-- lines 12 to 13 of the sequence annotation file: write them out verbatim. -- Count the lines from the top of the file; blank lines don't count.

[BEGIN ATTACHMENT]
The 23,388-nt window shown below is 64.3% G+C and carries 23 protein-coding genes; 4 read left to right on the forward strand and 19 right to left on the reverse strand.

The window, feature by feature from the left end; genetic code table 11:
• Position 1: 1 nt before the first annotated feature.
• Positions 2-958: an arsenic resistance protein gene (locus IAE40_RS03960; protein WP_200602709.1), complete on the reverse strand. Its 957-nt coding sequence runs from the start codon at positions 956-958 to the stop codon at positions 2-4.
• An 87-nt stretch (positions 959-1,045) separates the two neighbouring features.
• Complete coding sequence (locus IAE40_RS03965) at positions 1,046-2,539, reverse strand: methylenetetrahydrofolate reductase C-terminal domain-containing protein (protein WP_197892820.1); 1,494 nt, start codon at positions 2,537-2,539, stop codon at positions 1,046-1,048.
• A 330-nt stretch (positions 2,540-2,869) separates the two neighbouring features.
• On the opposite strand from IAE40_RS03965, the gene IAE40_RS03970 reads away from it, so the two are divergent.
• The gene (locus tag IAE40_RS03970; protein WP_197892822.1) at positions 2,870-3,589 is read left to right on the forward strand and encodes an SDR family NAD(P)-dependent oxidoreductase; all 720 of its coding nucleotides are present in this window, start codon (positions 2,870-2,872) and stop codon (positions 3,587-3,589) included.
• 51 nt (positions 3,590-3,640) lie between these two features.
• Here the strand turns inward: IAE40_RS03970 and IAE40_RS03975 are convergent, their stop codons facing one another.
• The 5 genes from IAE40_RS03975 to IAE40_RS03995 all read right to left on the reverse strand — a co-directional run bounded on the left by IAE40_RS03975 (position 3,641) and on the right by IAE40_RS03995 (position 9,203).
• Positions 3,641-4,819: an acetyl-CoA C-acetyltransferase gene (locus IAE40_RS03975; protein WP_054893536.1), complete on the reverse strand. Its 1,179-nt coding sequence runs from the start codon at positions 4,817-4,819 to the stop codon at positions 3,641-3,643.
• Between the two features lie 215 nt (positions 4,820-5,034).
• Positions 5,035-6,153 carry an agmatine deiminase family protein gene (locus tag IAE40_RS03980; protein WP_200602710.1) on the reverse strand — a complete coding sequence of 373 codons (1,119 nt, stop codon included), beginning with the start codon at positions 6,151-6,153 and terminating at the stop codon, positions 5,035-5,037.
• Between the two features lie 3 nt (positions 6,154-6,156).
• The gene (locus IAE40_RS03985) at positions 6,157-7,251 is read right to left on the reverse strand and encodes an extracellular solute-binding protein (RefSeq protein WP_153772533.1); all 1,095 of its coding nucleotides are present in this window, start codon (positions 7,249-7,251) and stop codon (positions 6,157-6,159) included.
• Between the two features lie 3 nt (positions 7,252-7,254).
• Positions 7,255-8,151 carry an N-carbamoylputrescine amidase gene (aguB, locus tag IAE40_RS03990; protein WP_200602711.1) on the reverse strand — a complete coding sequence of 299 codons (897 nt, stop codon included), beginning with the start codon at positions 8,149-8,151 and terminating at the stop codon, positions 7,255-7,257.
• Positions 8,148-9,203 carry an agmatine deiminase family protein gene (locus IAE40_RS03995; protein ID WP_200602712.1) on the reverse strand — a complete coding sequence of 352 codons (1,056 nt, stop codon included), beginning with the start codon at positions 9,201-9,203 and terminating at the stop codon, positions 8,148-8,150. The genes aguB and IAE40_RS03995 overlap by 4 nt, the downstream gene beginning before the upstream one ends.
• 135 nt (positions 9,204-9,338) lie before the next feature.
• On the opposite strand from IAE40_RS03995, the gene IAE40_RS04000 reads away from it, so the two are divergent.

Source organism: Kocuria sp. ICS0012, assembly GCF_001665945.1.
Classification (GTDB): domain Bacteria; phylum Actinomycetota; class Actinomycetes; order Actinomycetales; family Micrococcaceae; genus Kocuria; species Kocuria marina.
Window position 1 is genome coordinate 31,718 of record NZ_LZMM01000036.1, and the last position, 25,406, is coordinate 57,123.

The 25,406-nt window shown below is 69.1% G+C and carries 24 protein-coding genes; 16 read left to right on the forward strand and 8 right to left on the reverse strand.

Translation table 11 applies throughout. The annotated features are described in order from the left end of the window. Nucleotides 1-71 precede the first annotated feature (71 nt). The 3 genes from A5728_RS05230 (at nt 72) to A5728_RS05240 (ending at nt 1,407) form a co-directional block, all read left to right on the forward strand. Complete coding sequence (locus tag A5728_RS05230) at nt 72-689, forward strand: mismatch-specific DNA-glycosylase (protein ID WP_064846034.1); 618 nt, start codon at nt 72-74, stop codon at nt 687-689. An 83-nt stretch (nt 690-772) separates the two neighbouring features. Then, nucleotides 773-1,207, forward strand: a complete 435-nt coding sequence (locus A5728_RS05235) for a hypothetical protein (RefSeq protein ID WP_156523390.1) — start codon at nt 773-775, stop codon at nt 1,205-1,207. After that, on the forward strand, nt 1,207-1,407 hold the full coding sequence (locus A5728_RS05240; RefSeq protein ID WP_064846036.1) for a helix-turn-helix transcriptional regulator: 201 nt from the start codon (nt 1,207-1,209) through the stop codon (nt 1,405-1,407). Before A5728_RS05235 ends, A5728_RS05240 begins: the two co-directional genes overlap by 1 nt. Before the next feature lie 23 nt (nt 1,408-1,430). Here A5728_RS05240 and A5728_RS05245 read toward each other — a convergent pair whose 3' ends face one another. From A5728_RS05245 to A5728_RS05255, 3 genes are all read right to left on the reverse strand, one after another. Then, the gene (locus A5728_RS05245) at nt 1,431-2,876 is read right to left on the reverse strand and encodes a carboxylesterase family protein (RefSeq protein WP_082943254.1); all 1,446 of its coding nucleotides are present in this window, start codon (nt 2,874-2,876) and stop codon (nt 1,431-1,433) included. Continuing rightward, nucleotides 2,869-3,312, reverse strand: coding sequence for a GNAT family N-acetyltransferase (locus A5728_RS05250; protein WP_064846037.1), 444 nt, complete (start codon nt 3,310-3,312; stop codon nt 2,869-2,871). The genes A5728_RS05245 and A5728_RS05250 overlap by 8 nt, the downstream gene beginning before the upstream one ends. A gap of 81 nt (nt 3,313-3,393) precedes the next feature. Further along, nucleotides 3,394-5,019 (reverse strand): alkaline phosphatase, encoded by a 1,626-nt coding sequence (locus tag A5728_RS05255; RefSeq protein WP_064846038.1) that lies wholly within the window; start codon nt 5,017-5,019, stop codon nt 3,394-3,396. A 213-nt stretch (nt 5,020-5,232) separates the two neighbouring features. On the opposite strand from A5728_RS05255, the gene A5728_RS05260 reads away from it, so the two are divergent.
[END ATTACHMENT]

• The 5 genes from IAE40_RS03975 to IAE40_RS03995 all read right to left on the reverse strand — a co-directional run bounded on the left by IAE40_RS03975 (position 3,641) and on the right by IAE40_RS03995 (position 9,203).
• Positions 3,641-4,819: an acetyl-CoA C-acetyltransferase gene (locus IAE40_RS03975; protein WP_054893536.1), complete on the reverse strand. Its 1,179-nt coding sequence runs from the start codon at positions 4,817-4,819 to the stop codon at positions 3,641-3,643.